A nosebleed is loss of blood from the mucous membranes that line the nose, most commonly from one nostril only.
Nosebleeds are very common. Most nosebleeds occur because of minor irritations or colds. They can be frightening for some patients but are rarely life threatening.
The nose has an abundant supply of tiny blood vessels, which makes it easy for the nose to bleed. Air moving through the nose can dry and irritate the membranes lining the inside of the nose. The lining develops crusts that bleed when irritated by rubbing, picking, or blowing the nose.
The lining of the nose is more likely to become dry and irritated from low humidity and dry environment, allergic rhinitis, colds, or sinusitis. A deviated septum, foreign objects in the nose, or other nasal obstruction may cause also cause nosebleeds. A direct impact to the nose can also cause a nosebleed.
Most nosebleeds occur on the tip of the...
Migraine is a common disabling primary headache disorder. Epidemiological studies have documented its high prevalence and high socioeconomic and personal impacts. It is now ranked by the World Health Organization as number 19 among all diseases world-wide causing disability. Migraine is a genetic neurological disease. Because there are several different types of Migraine, and some forms involve different genetic markers, some researchers theorize that it may actually be more than one disease. For now, however, Migraine is divided into two major subtypes, Migraine without aura (MWOA) and Migraine with aura (MWA). There is a single classification under Migraine without aura. MWOA is the most common form of Migraine. For consistency in diagnosing and classifying head pain disorders, the International Headache Society’s International Classification of Headache Disorders, 3rd Edition (ICHD-3), is generally accepted as the “gold standard.” The ...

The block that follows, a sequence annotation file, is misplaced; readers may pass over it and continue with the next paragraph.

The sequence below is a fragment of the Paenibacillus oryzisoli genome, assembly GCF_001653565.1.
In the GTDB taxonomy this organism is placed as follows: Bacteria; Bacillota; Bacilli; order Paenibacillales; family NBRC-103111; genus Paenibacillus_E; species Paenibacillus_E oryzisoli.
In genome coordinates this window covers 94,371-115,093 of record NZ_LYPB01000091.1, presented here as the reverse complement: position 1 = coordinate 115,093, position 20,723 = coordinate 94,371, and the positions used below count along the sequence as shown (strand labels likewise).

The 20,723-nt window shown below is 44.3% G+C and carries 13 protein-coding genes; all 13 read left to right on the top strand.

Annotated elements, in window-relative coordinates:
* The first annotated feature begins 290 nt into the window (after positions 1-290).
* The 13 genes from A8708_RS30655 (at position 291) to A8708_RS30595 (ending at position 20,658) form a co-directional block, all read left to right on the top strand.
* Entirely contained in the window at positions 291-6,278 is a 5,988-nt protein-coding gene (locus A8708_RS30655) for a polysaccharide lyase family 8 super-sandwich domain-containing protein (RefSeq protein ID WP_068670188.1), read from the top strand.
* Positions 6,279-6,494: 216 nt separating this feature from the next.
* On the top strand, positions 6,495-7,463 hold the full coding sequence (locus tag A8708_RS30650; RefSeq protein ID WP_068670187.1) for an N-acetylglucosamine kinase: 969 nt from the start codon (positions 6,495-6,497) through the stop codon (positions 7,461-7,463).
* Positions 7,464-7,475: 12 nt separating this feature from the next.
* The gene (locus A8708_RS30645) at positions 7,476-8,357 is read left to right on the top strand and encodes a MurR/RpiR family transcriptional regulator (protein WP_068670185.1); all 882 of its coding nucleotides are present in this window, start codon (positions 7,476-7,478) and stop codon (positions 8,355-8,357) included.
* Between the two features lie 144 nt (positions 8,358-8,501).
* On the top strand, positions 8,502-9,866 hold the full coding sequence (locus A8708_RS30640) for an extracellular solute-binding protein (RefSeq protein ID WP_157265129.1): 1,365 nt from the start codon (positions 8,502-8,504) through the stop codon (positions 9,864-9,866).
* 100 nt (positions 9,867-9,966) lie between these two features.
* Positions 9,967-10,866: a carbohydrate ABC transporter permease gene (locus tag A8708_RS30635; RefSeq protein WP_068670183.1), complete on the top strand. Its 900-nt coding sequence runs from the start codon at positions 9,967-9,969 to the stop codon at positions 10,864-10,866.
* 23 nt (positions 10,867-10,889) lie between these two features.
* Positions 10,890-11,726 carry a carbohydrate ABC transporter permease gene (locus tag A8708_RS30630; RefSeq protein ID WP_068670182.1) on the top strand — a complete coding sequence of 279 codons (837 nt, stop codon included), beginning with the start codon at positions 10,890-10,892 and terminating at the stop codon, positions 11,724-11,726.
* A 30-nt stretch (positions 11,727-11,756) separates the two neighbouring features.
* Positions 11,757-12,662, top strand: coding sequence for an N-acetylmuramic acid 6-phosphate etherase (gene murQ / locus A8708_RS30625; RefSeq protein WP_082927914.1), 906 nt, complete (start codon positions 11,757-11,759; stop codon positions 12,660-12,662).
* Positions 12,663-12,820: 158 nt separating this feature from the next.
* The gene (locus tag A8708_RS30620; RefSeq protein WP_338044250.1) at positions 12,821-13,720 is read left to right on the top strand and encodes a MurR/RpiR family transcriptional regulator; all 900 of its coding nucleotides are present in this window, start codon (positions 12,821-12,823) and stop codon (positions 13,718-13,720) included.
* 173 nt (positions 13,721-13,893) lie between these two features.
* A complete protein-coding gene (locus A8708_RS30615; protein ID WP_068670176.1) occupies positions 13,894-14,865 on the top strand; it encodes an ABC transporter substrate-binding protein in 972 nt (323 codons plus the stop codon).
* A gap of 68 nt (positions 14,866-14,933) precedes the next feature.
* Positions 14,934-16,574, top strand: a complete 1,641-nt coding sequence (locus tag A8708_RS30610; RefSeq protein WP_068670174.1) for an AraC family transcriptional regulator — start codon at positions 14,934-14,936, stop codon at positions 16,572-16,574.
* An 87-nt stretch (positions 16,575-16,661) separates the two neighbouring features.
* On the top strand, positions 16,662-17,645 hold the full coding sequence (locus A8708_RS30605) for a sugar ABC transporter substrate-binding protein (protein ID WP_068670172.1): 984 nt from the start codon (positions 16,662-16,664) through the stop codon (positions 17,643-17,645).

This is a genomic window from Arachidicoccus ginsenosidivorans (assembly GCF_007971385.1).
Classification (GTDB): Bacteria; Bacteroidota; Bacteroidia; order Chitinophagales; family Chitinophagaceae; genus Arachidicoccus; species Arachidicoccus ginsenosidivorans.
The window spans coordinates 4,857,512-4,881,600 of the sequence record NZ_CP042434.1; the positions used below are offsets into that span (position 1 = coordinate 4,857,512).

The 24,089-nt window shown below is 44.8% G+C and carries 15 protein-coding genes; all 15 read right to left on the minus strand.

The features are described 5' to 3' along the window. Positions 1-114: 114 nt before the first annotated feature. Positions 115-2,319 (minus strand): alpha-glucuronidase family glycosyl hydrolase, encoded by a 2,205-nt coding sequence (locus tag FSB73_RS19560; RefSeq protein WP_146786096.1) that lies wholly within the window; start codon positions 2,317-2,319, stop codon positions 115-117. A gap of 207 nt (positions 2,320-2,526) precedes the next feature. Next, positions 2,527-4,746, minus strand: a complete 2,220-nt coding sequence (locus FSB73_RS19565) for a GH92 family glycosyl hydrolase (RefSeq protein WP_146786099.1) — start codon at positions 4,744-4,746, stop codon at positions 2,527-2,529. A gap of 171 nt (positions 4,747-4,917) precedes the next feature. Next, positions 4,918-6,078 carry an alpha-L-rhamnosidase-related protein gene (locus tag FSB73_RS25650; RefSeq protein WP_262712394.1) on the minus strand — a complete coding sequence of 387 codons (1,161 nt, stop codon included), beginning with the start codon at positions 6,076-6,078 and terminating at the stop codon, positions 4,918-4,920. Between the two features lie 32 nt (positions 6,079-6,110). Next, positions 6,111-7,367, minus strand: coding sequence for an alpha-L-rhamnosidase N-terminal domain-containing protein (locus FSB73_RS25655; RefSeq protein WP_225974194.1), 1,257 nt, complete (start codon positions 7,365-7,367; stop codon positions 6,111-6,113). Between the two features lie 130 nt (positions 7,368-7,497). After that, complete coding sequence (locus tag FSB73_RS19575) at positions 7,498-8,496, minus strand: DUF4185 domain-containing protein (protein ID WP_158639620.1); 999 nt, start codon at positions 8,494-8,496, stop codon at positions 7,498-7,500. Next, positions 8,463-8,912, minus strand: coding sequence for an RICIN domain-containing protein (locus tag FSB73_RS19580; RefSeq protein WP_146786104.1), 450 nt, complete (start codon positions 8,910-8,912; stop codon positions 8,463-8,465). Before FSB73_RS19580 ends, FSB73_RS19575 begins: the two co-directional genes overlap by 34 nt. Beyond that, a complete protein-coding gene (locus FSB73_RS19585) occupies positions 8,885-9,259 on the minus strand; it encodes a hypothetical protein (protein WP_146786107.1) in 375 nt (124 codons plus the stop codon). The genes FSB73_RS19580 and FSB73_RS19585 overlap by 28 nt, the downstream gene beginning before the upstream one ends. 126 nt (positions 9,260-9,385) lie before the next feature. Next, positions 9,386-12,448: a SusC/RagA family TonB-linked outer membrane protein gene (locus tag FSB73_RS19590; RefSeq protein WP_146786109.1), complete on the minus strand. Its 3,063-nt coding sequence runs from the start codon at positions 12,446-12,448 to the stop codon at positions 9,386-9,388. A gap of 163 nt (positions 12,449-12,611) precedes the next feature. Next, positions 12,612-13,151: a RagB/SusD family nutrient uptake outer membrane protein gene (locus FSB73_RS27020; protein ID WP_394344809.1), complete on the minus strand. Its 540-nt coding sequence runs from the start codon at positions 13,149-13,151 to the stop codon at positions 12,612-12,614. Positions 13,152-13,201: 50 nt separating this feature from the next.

The transcript of this podcast is below. If you prefer to listen to it, you can easily do so from the MigraineCast Web site . Hello and welcome to MigraineCast the weekly podcast brought to you by MyMigraineConnection.com and the HealthCentral Network. When many people think of a Migraine attack, they think only of a very painful headache. The reality is that a Migraine attack usually has several symptoms and those symptoms can be broken down into four phases. Not everyone experiences all the phases, and we might experience symptoms and phases during one Migraine attack that we don't experience during the next. The four potential phases of a Migraine attack, in the order in which they occur are prodrome, aura, headache, and postdrome. The prodrome is sometimes called the preheadache or promonitory phrase, as in premonition. It can start hours or even days before the other phases. Statistics show that 30- 40% of Migraineurs experience the prodrome phase, but my personal th...
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